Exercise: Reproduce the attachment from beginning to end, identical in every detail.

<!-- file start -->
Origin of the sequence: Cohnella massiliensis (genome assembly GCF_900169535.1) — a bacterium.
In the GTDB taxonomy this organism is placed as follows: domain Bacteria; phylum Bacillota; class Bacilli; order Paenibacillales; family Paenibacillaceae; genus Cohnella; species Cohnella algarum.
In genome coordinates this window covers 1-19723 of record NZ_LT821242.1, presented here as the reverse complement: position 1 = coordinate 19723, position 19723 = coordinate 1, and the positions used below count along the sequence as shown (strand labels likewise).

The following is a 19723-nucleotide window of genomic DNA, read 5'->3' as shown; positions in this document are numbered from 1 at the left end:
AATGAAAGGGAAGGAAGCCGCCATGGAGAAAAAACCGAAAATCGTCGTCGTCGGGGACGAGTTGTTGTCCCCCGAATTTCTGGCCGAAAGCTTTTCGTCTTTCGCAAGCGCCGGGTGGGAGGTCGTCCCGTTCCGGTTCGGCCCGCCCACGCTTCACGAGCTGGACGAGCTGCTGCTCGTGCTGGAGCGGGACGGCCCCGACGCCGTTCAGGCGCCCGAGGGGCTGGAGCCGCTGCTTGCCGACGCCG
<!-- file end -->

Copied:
Origin of the sequence: Cohnella massiliensis (genome assembly GCF_900169535.1) — a bacterium.
In the GTDB taxonomy this organism is placed as follows: domain Bacteria; phylum Bacillota; class Bacilli; order Paenibacillales; family Paenibacillaceae; genus Cohnella; species Cohnella algarum.
In genome coordinates this window covers 1-19723 of record NZ_LT821242.1, presented here as the reverse complement: position 1 = coordinate 19723, position 19723 = coordinate 1, and the positions used below count along the sequence as shown (strand labels likewise).

The following is a 19723-nucleotide window of genomic DNA, read 5'->3' as shown; positions in this document are numbered from 1 at the left end:
AATGAAAGGGAAGGAAGCCGCCATGGAGAAAAAACCGAAAATCGTCGTCGTCGGGGACGAGTTGTTGTCCCCCGAATTTCTGGCCGAAAGCTTTTCGTCTTTCGCAAGCGCCGGGTGGGAGGTCGTCCCGTTCCGGTTCGGCCCGCCCACGCTTCACGAGCTGGACGAGCTGCTGCTCGTGCTGGAGCGGGACGGCCCCGACGCCGTTCAGGCGCCCGAGGGGCTGGAGCCGCTGCTTGCCGACGCCG